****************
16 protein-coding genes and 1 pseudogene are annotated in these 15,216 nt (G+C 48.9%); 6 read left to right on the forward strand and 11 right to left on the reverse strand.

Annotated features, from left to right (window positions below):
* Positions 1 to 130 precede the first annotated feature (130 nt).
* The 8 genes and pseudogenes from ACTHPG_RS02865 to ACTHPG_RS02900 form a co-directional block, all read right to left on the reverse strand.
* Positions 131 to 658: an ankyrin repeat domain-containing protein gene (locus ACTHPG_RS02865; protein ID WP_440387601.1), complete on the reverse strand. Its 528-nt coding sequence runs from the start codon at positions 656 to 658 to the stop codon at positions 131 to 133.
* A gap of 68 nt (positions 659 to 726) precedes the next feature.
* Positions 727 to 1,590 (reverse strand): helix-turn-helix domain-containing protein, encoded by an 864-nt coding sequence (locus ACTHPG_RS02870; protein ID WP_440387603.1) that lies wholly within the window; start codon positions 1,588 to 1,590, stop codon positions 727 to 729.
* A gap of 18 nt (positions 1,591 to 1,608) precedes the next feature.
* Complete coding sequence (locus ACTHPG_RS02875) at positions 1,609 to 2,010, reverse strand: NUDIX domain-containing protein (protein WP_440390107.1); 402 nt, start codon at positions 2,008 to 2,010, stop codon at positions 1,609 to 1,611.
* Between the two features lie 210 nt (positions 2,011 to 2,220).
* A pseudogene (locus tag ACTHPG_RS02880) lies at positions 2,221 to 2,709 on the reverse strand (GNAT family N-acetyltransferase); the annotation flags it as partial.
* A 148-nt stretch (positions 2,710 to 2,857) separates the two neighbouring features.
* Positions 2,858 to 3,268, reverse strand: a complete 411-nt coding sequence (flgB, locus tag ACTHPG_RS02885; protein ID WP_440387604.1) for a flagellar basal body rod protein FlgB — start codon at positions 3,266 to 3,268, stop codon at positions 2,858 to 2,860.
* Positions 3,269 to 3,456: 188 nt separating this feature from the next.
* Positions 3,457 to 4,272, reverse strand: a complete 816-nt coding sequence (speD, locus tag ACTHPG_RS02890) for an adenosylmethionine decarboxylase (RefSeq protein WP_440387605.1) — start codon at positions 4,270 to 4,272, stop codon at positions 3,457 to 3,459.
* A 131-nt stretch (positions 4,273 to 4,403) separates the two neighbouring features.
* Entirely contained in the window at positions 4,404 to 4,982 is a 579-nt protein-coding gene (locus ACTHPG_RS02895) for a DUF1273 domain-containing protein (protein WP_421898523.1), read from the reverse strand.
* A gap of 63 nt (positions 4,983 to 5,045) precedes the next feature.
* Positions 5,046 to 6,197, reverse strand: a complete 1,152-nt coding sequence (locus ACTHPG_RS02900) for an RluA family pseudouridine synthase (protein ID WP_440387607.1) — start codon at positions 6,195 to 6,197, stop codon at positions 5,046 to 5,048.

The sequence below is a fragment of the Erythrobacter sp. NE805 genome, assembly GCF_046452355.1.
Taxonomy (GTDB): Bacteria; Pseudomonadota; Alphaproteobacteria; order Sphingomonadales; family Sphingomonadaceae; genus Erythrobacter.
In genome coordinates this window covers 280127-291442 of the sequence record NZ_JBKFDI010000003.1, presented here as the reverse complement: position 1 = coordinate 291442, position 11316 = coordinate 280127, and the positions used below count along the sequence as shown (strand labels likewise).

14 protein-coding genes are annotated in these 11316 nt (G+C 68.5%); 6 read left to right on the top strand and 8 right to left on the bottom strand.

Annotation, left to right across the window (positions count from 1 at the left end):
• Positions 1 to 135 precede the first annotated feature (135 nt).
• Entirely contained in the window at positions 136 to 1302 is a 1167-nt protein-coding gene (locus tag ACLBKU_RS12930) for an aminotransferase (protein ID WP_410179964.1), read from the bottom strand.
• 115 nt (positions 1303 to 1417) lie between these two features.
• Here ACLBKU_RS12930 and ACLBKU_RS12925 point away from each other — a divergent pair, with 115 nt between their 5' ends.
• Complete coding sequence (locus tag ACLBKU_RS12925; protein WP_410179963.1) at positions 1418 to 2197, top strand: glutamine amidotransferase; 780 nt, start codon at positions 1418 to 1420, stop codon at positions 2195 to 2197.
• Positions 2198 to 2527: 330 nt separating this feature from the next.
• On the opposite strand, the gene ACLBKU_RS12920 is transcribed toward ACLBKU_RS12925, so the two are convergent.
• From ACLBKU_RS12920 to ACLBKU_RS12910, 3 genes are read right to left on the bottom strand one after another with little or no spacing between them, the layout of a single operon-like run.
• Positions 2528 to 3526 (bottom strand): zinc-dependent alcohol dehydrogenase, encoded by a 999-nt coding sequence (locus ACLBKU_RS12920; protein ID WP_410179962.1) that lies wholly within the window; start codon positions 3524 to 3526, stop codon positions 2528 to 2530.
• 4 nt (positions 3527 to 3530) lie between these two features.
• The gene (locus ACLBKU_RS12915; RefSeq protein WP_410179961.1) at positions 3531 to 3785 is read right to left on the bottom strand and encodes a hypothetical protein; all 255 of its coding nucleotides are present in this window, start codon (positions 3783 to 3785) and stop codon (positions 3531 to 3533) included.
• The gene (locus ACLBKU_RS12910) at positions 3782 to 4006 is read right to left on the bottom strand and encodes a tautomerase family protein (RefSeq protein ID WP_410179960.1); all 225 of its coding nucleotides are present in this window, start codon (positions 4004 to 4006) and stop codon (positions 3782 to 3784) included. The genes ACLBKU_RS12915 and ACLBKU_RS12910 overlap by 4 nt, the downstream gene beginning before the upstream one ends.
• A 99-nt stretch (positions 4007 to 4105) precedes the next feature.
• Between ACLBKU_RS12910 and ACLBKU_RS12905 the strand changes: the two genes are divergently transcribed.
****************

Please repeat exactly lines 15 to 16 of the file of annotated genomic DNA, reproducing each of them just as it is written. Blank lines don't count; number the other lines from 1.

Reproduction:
* Positions 3,457 to 4,272, reverse strand: a complete 816-nt coding sequence (speD, locus tag ACTHPG_RS02890) for an adenosylmethionine decarboxylase (RefSeq protein WP_440387605.1) — start codon at positions 4,270 to 4,272, stop codon at positions 3,457 to 3,459.
* A 131-nt stretch (positions 4,273 to 4,403) separates the two neighbouring features.